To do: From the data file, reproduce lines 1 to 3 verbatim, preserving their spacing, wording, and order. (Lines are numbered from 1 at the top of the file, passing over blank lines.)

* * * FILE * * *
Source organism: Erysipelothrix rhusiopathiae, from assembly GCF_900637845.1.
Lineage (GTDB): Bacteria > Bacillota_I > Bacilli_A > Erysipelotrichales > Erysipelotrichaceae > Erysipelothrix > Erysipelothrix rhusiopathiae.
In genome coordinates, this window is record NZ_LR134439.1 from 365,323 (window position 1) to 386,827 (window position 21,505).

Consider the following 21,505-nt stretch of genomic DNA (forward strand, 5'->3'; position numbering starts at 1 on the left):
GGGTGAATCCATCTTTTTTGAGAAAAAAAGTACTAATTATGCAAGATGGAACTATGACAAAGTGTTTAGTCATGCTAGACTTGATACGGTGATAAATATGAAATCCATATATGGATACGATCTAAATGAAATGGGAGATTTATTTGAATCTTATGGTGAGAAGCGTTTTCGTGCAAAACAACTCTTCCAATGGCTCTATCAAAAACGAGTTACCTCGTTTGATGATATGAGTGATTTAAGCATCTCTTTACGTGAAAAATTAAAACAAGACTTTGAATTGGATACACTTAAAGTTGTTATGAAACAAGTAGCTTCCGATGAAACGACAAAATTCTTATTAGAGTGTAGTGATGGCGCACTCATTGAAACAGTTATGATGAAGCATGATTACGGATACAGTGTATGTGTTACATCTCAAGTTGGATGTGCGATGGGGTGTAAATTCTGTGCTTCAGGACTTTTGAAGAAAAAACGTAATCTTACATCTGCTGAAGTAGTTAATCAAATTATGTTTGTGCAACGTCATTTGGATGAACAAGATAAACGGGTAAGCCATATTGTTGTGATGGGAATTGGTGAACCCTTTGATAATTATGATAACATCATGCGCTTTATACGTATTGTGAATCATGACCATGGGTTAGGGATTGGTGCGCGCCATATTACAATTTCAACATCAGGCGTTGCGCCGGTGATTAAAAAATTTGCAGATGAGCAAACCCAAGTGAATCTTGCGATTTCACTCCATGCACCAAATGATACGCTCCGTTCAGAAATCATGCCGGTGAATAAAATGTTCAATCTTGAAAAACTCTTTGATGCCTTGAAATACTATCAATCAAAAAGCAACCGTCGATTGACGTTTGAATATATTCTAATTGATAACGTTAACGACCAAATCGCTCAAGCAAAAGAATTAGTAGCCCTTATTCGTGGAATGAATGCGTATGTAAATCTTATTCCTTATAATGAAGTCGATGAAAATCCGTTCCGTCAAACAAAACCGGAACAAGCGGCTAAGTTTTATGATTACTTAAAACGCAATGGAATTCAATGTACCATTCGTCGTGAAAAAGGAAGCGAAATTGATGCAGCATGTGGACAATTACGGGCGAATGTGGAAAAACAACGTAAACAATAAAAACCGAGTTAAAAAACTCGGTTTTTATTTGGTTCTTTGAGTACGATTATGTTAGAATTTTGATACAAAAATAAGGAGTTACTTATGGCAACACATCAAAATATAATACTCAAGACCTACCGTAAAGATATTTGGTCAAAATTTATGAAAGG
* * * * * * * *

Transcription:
Source organism: Erysipelothrix rhusiopathiae, from assembly GCF_900637845.1.
Lineage (GTDB): Bacteria > Bacillota_I > Bacilli_A > Erysipelotrichales > Erysipelotrichaceae > Erysipelothrix > Erysipelothrix rhusiopathiae.
In genome coordinates, this window is record NZ_LR134439.1 from 365,323 (window position 1) to 386,827 (window position 21,505).